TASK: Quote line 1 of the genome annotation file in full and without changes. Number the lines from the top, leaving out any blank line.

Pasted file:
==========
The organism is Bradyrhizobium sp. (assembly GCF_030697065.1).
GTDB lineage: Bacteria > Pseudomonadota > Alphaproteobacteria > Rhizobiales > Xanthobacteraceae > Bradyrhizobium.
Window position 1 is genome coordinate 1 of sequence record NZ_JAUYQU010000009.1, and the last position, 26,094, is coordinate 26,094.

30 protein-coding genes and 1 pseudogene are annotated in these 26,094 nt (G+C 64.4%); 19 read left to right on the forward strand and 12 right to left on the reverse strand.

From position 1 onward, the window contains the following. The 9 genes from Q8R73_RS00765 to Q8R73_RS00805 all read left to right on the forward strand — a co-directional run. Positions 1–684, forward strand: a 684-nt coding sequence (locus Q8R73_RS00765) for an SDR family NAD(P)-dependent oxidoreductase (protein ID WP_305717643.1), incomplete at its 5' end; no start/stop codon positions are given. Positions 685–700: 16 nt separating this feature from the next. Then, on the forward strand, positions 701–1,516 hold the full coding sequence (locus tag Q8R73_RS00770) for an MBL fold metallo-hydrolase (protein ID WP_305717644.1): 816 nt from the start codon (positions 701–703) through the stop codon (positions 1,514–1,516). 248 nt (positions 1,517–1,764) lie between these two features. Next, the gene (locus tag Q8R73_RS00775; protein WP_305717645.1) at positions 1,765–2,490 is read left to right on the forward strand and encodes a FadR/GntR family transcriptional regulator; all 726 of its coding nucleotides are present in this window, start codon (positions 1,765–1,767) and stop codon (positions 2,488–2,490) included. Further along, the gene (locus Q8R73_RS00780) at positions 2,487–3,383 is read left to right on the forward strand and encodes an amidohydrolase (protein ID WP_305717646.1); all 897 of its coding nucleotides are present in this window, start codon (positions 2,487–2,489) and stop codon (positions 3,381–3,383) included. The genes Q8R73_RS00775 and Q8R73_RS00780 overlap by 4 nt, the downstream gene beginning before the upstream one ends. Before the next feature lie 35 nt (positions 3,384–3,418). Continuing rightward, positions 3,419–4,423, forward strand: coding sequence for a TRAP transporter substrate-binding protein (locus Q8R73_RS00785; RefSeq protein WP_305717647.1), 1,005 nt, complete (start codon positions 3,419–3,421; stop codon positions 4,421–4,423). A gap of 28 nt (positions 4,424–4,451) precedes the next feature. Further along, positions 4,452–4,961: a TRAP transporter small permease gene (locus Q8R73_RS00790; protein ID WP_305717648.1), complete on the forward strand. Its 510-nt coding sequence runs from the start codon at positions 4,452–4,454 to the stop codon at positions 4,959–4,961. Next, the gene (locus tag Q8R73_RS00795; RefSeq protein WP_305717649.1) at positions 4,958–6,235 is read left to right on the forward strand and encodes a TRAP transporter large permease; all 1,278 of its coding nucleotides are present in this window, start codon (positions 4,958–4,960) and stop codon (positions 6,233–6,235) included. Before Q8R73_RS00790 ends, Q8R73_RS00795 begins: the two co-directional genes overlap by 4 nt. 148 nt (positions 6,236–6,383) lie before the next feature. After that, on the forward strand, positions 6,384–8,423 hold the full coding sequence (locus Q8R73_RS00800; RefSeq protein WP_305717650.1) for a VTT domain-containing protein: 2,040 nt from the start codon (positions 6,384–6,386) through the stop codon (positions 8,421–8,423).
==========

The organism is Bradyrhizobium sp. (assembly GCF_030697065.1).